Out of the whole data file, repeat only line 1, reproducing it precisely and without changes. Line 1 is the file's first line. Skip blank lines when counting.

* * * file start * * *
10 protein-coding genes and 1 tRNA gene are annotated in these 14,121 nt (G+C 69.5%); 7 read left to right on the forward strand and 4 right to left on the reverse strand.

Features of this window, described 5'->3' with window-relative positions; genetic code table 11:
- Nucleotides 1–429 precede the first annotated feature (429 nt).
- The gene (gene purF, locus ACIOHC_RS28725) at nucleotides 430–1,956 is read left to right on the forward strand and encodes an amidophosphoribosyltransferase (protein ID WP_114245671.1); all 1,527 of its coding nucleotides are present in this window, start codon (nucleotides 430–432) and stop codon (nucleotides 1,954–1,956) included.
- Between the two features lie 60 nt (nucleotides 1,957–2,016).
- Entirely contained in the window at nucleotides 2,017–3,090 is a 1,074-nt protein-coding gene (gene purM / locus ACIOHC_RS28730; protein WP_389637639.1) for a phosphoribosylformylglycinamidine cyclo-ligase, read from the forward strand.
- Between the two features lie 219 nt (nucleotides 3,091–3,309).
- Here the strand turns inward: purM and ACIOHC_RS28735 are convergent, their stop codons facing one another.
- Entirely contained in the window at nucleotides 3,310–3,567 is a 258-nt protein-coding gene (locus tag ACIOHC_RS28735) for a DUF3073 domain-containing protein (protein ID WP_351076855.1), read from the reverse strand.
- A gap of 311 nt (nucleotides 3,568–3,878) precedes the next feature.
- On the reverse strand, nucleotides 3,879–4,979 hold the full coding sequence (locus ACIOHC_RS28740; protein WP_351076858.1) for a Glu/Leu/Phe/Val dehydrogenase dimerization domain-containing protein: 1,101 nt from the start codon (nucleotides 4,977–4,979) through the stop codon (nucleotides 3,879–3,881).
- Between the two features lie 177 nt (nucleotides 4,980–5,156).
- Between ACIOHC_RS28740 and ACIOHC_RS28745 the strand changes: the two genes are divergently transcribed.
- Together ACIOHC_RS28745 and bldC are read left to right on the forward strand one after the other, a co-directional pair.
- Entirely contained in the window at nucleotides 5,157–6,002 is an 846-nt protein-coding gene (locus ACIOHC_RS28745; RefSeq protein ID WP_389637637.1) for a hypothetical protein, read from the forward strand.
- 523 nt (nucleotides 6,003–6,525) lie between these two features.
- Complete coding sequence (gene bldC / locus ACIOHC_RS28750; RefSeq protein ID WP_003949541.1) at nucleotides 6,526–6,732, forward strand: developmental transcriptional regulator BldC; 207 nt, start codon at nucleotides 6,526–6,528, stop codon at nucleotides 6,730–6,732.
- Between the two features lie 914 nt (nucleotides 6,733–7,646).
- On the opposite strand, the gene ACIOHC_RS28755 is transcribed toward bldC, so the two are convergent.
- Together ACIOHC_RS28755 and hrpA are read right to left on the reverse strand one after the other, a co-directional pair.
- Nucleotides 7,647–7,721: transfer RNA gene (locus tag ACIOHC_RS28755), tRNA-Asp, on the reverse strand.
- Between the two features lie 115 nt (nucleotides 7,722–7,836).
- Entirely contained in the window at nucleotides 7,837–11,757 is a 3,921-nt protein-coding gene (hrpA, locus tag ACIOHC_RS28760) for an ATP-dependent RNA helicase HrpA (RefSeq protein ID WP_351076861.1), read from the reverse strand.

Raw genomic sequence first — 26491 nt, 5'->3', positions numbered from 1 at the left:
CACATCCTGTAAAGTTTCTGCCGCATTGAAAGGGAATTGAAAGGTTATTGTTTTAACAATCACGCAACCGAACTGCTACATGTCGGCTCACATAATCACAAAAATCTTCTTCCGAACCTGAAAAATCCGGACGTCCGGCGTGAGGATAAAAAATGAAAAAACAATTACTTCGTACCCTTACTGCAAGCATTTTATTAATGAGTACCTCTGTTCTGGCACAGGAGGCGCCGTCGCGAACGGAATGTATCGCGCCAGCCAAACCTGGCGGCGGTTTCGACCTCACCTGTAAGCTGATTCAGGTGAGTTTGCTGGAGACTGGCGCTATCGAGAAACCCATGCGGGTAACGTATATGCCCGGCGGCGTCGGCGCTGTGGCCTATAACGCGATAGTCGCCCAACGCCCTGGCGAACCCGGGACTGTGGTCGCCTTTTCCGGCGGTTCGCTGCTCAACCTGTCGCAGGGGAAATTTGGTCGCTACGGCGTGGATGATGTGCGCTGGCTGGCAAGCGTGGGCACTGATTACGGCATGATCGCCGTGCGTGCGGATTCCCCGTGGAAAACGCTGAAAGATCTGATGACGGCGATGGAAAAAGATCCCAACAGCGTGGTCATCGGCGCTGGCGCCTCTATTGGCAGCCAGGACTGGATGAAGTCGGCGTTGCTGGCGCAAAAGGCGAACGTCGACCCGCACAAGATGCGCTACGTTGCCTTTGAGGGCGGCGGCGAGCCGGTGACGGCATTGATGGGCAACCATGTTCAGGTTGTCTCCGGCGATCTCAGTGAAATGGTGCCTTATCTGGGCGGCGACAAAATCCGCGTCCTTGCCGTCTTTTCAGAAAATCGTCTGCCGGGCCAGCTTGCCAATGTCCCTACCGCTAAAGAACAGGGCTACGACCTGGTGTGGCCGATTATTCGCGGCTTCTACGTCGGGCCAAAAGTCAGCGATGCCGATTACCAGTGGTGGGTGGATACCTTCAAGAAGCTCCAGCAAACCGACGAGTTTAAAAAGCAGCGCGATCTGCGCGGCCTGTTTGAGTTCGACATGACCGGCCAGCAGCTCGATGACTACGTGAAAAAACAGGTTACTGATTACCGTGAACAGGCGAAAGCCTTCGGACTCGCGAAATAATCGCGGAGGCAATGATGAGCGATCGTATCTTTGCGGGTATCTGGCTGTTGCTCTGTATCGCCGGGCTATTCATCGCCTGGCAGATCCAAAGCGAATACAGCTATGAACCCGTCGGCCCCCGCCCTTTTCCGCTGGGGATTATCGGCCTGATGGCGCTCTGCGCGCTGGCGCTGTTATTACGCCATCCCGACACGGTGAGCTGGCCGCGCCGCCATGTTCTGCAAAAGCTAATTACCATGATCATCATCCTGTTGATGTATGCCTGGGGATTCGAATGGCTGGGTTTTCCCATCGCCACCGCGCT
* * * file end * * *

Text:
10 protein-coding genes and 1 tRNA gene are annotated in these 14,121 nt (G+C 69.5%); 7 read left to right on the forward strand and 4 right to left on the reverse strand.